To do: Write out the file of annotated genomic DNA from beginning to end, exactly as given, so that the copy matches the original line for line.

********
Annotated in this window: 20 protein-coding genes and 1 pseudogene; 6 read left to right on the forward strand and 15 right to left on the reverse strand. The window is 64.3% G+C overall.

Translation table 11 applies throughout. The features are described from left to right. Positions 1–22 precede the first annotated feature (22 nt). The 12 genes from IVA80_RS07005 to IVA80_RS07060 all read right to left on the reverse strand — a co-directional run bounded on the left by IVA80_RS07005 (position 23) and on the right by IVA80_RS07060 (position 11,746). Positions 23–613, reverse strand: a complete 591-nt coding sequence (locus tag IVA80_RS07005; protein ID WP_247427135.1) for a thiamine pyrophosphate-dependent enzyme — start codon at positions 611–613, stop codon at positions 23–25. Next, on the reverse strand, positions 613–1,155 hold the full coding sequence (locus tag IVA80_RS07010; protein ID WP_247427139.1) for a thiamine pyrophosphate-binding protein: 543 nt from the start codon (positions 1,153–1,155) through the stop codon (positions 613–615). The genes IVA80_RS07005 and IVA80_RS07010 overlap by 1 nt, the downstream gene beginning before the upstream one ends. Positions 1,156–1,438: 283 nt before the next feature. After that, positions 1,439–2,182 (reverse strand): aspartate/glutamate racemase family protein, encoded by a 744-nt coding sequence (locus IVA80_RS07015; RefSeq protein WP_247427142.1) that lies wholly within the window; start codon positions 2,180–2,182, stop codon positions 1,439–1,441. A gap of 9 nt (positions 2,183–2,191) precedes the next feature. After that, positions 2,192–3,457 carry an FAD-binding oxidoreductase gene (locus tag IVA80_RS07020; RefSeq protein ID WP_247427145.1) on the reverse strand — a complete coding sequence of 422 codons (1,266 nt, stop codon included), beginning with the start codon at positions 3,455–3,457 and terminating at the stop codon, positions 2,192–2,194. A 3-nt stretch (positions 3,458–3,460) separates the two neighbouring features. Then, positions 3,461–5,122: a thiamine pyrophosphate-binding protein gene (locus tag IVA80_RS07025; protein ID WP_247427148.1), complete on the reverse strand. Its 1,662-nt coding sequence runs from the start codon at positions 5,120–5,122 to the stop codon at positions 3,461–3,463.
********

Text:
Annotated in this window: 20 protein-coding genes and 1 pseudogene; 6 read left to right on the forward strand and 15 right to left on the reverse strand. The window is 64.3% G+C overall.

Translation table 11 applies throughout. The features are described from left to right. Positions 1–22 precede the first annotated feature (22 nt). The 12 genes from IVA80_RS07005 to IVA80_RS07060 all read right to left on the reverse strand — a co-directional run bounded on the left by IVA80_RS07005 (position 23) and on the right by IVA80_RS07060 (position 11,746). Positions 23–613, reverse strand: a complete 591-nt coding sequence (locus tag IVA80_RS07005; protein ID WP_247427135.1) for a thiamine pyrophosphate-dependent enzyme — start codon at positions 611–613, stop codon at positions 23–25. Next, on the reverse strand, positions 613–1,155 hold the full coding sequence (locus tag IVA80_RS07010; protein ID WP_247427139.1) for a thiamine pyrophosphate-binding protein: 543 nt from the start codon (positions 1,153–1,155) through the stop codon (positions 613–615). The genes IVA80_RS07005 and IVA80_RS07010 overlap by 1 nt, the downstream gene beginning before the upstream one ends. Positions 1,156–1,438: 283 nt before the next feature. After that, positions 1,439–2,182 (reverse strand): aspartate/glutamate racemase family protein, encoded by a 744-nt coding sequence (locus IVA80_RS07015; RefSeq protein WP_247427142.1) that lies wholly within the window; start codon positions 2,180–2,182, stop codon positions 1,439–1,441. A gap of 9 nt (positions 2,183–2,191) precedes the next feature. After that, positions 2,192–3,457 carry an FAD-binding oxidoreductase gene (locus tag IVA80_RS07020; RefSeq protein ID WP_247427145.1) on the reverse strand — a complete coding sequence of 422 codons (1,266 nt, stop codon included), beginning with the start codon at positions 3,455–3,457 and terminating at the stop codon, positions 2,192–2,194. A 3-nt stretch (positions 3,458–3,460) separates the two neighbouring features. Then, positions 3,461–5,122: a thiamine pyrophosphate-binding protein gene (locus tag IVA80_RS07025; protein ID WP_247427148.1), complete on the reverse strand. Its 1,662-nt coding sequence runs from the start codon at positions 5,120–5,122 to the stop codon at positions 3,461–3,463.